Bode Miller, now a commentator for NBC, hopes to see some 'magical' skiing

Josh Peter

PYEONGCHANG, South Korea — For someone who once talked publicly about skiing drunk, Bode Miller sounded exceptionally sober Sunday at the 2018 Winter Games.

Bode Miller was honored at the birds of Prey World Cup venue before the start of the men's downhill race in the 2017 FIS alpine skiing World Cup.

Preparing to make his Olympic debut as a TV analyst for NBC during the Alpine skiing competition, Miller said agreed with the decision to postpone the men’s downhill competition Sunday because of windy conditions.

“When I woke up and I saw the wind I was like, ‘God, I hope they don’t run today,’ because it would have just been a bummer to have a race decided by the weather, because that’s happened a lot in the past,’’ said Miller, 40, who retired in 2015 as the second-most decorated American skier in Olympics history with six medals, including one gold. “Even if they could’ve done it safely, it wouldn’t have been a very fair race.’’

Interestingly enough, safety wasn’t always of utmost concern to Miller, who during a 60 Minutes interview in 2006 said, “If you ever tried to ski when you're wasted, it's not easy.

“Try and ski a slalom when ... you hit a gate less than every one second, so it’s risky. You're putting your life at risk. ... It's like driving drunk, only there are no rules about it in ski racing."

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It’s too early to say if things could get as dangerous — or entertaining — when Miller is in the broadcast booth with veteran NBC analyst Dan Hicks. But if an an interview with Miller on Sunday was an indication, it’s unlikely he will emerge as the Charles Barkley of ski racing commentary.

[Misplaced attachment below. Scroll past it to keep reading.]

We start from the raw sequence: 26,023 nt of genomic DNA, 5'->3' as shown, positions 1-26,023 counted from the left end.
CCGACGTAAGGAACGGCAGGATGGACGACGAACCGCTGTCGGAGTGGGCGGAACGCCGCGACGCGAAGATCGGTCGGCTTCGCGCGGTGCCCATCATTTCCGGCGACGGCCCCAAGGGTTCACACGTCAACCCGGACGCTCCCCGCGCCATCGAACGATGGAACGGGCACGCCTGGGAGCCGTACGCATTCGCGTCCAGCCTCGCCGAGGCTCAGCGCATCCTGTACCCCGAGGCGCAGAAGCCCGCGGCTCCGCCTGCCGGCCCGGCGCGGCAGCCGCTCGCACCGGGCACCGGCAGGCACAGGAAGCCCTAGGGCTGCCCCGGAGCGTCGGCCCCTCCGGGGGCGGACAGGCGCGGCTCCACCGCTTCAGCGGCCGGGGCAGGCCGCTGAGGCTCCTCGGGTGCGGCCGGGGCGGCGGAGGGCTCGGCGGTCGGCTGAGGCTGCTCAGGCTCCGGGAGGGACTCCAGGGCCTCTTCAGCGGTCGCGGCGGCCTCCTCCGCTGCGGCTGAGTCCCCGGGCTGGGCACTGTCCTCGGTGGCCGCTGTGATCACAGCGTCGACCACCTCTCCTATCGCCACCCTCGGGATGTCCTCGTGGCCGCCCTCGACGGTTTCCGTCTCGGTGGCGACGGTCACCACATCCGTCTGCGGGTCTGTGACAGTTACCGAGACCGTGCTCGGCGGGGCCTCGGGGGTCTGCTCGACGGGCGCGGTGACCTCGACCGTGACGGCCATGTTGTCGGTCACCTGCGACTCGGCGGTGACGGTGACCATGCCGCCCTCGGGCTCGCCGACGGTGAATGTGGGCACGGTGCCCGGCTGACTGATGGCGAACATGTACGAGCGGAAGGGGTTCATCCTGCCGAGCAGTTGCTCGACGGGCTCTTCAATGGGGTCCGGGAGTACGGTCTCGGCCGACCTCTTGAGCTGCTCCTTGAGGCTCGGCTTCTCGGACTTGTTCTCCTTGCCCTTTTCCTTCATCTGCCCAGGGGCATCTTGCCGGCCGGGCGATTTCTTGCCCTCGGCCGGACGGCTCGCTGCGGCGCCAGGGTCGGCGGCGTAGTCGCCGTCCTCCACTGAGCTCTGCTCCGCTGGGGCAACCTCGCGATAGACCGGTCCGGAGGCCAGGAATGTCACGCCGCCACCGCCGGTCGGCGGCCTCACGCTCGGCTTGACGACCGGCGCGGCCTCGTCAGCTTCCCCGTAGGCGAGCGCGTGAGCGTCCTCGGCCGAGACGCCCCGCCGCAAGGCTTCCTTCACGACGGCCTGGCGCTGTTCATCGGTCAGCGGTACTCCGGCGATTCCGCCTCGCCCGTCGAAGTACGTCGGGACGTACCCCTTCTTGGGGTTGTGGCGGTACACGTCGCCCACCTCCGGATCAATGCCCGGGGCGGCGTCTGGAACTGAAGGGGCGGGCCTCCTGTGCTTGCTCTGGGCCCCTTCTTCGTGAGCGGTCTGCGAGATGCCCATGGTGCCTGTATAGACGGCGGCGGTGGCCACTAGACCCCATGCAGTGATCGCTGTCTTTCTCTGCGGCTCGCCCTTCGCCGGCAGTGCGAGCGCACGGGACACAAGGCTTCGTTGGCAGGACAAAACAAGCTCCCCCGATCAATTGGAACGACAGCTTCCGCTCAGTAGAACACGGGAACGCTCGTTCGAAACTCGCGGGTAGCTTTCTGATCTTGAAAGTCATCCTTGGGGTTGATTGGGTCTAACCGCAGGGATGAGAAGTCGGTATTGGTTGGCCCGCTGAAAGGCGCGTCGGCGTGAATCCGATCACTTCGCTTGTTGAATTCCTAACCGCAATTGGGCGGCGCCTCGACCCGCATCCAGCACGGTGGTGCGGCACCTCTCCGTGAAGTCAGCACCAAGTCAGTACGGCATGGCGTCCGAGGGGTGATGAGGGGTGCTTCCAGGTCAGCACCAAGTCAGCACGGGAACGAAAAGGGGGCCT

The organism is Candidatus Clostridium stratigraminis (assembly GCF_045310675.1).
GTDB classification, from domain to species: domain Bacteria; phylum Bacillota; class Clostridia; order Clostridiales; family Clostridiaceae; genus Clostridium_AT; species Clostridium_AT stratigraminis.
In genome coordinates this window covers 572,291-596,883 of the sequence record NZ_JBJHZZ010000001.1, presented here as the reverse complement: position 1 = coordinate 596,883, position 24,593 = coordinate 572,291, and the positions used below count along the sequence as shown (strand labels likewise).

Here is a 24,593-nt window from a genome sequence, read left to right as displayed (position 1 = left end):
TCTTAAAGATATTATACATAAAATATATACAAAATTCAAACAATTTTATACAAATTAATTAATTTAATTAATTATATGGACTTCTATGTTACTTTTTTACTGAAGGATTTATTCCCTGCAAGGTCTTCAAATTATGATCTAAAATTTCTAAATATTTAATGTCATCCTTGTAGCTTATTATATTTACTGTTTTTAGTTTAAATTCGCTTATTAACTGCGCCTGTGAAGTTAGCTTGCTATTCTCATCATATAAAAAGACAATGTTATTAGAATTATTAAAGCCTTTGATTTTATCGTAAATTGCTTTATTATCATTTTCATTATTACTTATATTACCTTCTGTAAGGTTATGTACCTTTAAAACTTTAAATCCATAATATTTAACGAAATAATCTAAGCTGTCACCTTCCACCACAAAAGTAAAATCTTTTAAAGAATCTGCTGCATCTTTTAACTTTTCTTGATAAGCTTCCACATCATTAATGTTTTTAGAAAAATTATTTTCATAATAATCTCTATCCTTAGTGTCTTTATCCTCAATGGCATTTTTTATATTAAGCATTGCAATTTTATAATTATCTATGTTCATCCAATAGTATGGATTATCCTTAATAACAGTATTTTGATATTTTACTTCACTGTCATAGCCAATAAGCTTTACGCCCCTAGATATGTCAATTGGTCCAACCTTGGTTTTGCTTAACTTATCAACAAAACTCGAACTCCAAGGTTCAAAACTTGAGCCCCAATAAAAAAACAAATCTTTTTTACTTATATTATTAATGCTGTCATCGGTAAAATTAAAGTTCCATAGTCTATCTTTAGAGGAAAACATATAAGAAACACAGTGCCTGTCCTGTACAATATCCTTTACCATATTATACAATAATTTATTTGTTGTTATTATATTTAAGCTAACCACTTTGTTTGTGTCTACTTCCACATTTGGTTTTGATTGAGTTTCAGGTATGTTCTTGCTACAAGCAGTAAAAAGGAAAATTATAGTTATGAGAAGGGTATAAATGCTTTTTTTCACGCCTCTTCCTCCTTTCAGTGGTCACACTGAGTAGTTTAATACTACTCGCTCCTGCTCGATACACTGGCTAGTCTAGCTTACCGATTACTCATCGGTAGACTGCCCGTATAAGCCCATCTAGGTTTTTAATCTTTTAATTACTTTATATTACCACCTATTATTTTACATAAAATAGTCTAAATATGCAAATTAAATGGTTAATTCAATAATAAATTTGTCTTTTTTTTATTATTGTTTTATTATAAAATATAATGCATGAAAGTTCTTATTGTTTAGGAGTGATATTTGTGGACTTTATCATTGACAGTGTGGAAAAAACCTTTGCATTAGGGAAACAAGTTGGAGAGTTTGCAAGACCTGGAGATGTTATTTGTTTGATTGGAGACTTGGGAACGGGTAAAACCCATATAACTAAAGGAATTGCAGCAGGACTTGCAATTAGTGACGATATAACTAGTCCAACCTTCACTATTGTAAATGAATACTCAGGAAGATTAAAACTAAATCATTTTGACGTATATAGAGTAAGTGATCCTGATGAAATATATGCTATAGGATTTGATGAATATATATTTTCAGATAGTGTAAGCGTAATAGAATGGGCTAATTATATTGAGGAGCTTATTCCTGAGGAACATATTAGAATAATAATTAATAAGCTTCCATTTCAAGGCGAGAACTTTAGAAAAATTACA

In preparation for his Olympic debut, Miller provided commentary last year during two NBC ski telecasts — without incident.

“I think I commentate in a slightly different fashion than some of the previous commentators, who were really focused on talking about the racer as they came down and sort of saying that was a good turn or this is a bad turn or this is crappy skiing,’’ Miller told USA TODAY Sports. “I’m more talking broad strokes, about the type of skier and how they are likely to win or the challenges they’re facing on the hill. So it’s a bit more conversational .

“Every once in a while you’ll start bobbling around or something gets stuck in your head. Because a lot of this stuff is totally on the fly. I’m not rehearsing anything.’’

With his skis at the ready, Miller said he had planned to inspect the men’s downhill course before the event was postponed and that he likely will inspect other slopes. But don’t even bother asking him about a possible competitive comeback.

“No chance,’’ he said.

Though Miller said he’s looking forward to watching American stars Lindsey Vonn and Mikaela Shriffin, he sounded just as enthuasiastic about potential surprises on the mountain.

“That’s what’s great about the Olympics, is nobody knows,’’ he said. “I always look for inspiration, or those kind of magical runs where somebody really gets the very best out of themselves. 

“Whether they get seventh because they normally would’ve gotten 50th or they win with a spectacular run, you just never know where that’s going to come from. It’s one of the great things about the Games.’’